“It would be very hard to get that person to come work full time at the foundation,” Shah said, “but that person as a part of an institution like NPR and BUR, it’s super high-caliber, and…his attention’s focused on us. So it’s a real win-win.”

According to the Shah Foundation’s 2022 year in review, Last Night at School Committee tripled its listenership last year.

“All of our most recent [Last Night at School Committee] episodes have more than 500 downloads,” Jay Feinstein, senior producer for podcasts and business partnerships at CitySpace Productions, told me in an email. He added that this translates to “thousands of listeners per month.”

“When you’re thinking about the very niche audience that we’re trying to reach,” Feinstein said, “this is a very devoted audience that keeps on coming back…[parents and administrators] might not have time for a five-hour School Committee meeting, but might have time to hear a summary [while they do whatever else] they’re doing anyway.”

Though the partnership with WBUR has helped the original podcast grow, one experimental offshoot did not achieve the same enduring success with listeners. Following the partnership, the foundation launched a shorter summary in Spanish of the podcast that was sunsetted after about six months because it didn’t gain traction. Feinstein called the Spanish summary a “wonderful experiment” but said it only developed a “fraction of the listenership” of the original podcast.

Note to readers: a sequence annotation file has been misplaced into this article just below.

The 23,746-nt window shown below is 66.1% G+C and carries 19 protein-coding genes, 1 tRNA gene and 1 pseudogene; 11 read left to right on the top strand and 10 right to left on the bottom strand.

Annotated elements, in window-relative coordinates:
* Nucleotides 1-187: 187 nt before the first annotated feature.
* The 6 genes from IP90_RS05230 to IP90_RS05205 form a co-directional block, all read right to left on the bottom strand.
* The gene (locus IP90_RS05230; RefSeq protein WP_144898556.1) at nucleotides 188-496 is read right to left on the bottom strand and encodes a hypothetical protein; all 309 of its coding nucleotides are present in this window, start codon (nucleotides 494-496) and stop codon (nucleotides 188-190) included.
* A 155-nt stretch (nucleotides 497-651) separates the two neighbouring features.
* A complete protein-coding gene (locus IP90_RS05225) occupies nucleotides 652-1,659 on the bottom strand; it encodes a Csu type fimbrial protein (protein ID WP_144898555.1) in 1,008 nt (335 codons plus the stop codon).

The podcast team does not have data breaking down audience demographics or listeners’ relationships to the school system, Feinstein said.

Try this at home

For anyone else interested in launching a similar project, Wilson thinks it requires a few key ingredients: People who care about what they’re reporting on, people who think analytically and ask good questions, and “people who are willing to pay very close attention to these things, even when it becomes, at times, very monotonous and tedious to do so.”

Shah said that specific to podcasts, keeping the length under 30 minutes is important to respect listeners’ time and keep them engaged. “The pacing is important,” she said. “The pithiness of the content is important — for folks to tune in and listen, it has to be to some degree entertaining and provocative.”

At a time when School Committees are under intense political pressure across the country, Wilson said more nonprofits should be looking at doing this kind of work to keep local government transparent. “We can’t leave it to local papers,” he added, “who are doing significant, amazing work, but are also really struggling for resources and reporters.”

Correction: A previous version of this story stated that the American Journalism Project’s report was based on input from 500 people. The correct number is 5,000 people.

Last Night at School Committee logo courtesy of the Shah Family Foundation.

Sophie Culpepper is a staff writer at Nieman Lab. You can reach her via email (sophie@niemanlab.org) or Twitter DM (@s_peppered).
POSTED     May 25, 2023, 2:23 p.m.